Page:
Companies offering trusted timestamping using TSAs, on the other hand, may not have the longevity and require subscription fees for a limited number of timestamps. Though Bitcoin is currently volatile, it has stabilized before, and the subscription fees from these companies are still more expensive on average than the Bitcoin transaction fee.

Even though timestamping options exist, use cases must be identified for the verification of such timestamps in the future. These use cases will inform requestors of which content to be timestamped and will also affect which timestamping solution is selected. It would also be beneficial for verifiers to have links to additional resources for verification.

Trusted timestamping of mementos is possible, but will require some additional decisions and technology to become a reality.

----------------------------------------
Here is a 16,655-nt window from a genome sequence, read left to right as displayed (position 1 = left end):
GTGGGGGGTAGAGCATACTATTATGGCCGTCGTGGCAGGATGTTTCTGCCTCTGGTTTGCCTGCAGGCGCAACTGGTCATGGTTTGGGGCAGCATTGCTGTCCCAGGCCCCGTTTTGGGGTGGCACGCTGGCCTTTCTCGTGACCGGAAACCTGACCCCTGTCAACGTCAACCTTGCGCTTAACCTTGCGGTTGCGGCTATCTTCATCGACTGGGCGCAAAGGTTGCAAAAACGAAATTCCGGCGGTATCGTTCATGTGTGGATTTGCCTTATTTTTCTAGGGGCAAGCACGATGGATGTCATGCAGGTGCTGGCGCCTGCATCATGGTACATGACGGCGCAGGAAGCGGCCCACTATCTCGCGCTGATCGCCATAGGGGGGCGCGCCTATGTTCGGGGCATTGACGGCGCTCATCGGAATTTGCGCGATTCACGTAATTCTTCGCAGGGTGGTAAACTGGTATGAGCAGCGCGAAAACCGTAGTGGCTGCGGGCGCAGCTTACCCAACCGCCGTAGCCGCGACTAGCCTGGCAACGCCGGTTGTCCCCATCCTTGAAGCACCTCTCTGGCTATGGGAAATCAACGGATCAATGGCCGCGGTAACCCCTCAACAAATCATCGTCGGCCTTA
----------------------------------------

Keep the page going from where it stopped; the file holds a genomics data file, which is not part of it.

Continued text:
Additional References Used For This Post:

Tuesday, April 18, 2017

2017-04-18: Local Memory Project - going global

Screenshots of world local newspapers from the Local Memory Project's local news repository. Top: newspapers from Iraq, Nigeria, and France. Bottom: Chile, US (Alaska), and Australia.
Soon after the introduction of the Local Memory Project (LMP) and the local news repository of:
  • 5,992 US Newspapers
  • 1,061 US TV stations, and
  • 2,539 US Radio stations
I considered extending the local news collection beyond US local media to include newspapers from around the world.
Finding and generating the world local newspaper dataset
After a sustained search, I narrowed my list of potential sources of world local news media to the following in order of my perceived usefulness:
From this list, I chose Paperboy as my world local news source because it was fairly structured (makes web scraping easier), and contained the cities in which the various newspaper organizations are located. Following scraping and data cleanup, I extracted local newspaper information for:
  • 6,638 Newspapers from 
  • 3,151 Cities in 
  • 183 Countries
The dataset is publicly available.
Integrating the world local newspaper dataset into LMP